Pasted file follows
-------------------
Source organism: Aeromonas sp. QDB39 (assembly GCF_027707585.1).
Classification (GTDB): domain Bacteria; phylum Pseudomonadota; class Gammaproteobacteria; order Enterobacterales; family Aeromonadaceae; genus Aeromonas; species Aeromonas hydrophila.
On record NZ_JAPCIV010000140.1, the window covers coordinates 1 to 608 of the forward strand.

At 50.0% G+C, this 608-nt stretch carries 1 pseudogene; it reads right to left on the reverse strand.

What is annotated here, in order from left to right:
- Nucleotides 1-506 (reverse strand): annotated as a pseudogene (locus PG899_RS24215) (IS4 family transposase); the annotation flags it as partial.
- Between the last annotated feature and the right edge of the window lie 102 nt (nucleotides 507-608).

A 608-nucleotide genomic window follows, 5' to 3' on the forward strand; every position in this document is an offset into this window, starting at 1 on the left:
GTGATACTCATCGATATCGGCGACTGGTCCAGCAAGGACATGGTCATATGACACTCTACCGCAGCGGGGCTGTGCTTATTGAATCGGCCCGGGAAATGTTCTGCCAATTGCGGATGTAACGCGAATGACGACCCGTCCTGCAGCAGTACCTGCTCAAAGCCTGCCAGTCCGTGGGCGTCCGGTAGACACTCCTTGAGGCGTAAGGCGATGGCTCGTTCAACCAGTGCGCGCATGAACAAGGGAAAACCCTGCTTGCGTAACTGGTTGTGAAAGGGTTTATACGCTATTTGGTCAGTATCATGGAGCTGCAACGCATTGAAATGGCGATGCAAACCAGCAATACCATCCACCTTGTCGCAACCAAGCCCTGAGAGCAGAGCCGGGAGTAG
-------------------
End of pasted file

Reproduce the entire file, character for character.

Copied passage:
Source organism: Aeromonas sp. QDB39 (assembly GCF_027707585.1).
Classification (GTDB): domain Bacteria; phylum Pseudomonadota; class Gammaproteobacteria; order Enterobacterales; family Aeromonadaceae; genus Aeromonas; species Aeromonas hydrophila.
On record NZ_JAPCIV010000140.1, the window covers coordinates 1 to 608 of the forward strand.

At 50.0% G+C, this 608-nt stretch carries 1 pseudogene; it reads right to left on the reverse strand.

What is annotated here, in order from left to right:
- Nucleotides 1-506 (reverse strand): annotated as a pseudogene (locus PG899_RS24215) (IS4 family transposase); the annotation flags it as partial.
- Between the last annotated feature and the right edge of the window lie 102 nt (nucleotides 507-608).

A 608-nucleotide genomic window follows, 5' to 3' on the forward strand; every position in this document is an offset into this window, starting at 1 on the left:
GTGATACTCATCGATATCGGCGACTGGTCCAGCAAGGACATGGTCATATGACACTCTACCGCAGCGGGGCTGTGCTTATTGAATCGGCCCGGGAAATGTTCTGCCAATTGCGGATGTAACGCGAATGACGACCCGTCCTGCAGCAGTACCTGCTCAAAGCCTGCCAGTCCGTGGGCGTCCGGTAGACACTCCTTGAGGCGTAAGGCGATGGCTCGTTCAACCAGTGCGCGCATGAACAAGGGAAAACCCTGCTTGCGTAACTGGTTGTGAAAGGGTTTATACGCTATTTGGTCAGTATCATGGAGCTGCAACGCATTGAAATGGCGATGCAAACCAGCAATACCATCCACCTTGTCGCAACCAAGCCCTGAGAGCAGAGCCGGGAGTAG